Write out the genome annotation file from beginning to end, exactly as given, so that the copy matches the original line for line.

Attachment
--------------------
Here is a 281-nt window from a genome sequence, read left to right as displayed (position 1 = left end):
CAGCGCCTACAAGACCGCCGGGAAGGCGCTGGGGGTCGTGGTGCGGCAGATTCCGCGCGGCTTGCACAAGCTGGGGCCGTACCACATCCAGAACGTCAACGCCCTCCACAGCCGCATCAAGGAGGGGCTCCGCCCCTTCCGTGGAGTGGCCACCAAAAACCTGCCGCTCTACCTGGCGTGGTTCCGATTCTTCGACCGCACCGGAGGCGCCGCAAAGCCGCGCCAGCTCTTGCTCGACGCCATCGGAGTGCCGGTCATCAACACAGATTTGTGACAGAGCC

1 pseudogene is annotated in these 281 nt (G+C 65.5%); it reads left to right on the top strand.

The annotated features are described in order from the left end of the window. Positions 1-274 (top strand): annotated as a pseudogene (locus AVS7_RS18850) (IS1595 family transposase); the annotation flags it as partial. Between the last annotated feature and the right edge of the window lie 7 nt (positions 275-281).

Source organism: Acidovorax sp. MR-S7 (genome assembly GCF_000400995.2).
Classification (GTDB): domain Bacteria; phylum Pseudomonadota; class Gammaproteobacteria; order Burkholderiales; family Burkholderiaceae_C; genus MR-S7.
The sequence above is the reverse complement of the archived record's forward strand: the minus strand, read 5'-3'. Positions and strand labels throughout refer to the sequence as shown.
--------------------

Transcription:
Here is a 281-nt window from a genome sequence, read left to right as displayed (position 1 = left end):
CAGCGCCTACAAGACCGCCGGGAAGGCGCTGGGGGTCGTGGTGCGGCAGATTCCGCGCGGCTTGCACAAGCTGGGGCCGTACCACATCCAGAACGTCAACGCCCTCCACAGCCGCATCAAGGAGGGGCTCCGCCCCTTCCGTGGAGTGGCCACCAAAAACCTGCCGCTCTACCTGGCGTGGTTCCGATTCTTCGACCGCACCGGAGGCGCCGCAAAGCCGCGCCAGCTCTTGCTCGACGCCATCGGAGTGCCGGTCATCAACACAGATTTGTGACAGAGCC

1 pseudogene is annotated in these 281 nt (G+C 65.5%); it reads left to right on the top strand.

The annotated features are described in order from the left end of the window. Positions 1-274 (top strand): annotated as a pseudogene (locus AVS7_RS18850) (IS1595 family transposase); the annotation flags it as partial. Between the last annotated feature and the right edge of the window lie 7 nt (positions 275-281).

Source organism: Acidovorax sp. MR-S7 (genome assembly GCF_000400995.2).
Classification (GTDB): domain Bacteria; phylum Pseudomonadota; class Gammaproteobacteria; order Burkholderiales; family Burkholderiaceae_C; genus MR-S7.
The sequence above is the reverse complement of the archived record's forward strand: the minus strand, read 5'-3'. Positions and strand labels throughout refer to the sequence as shown.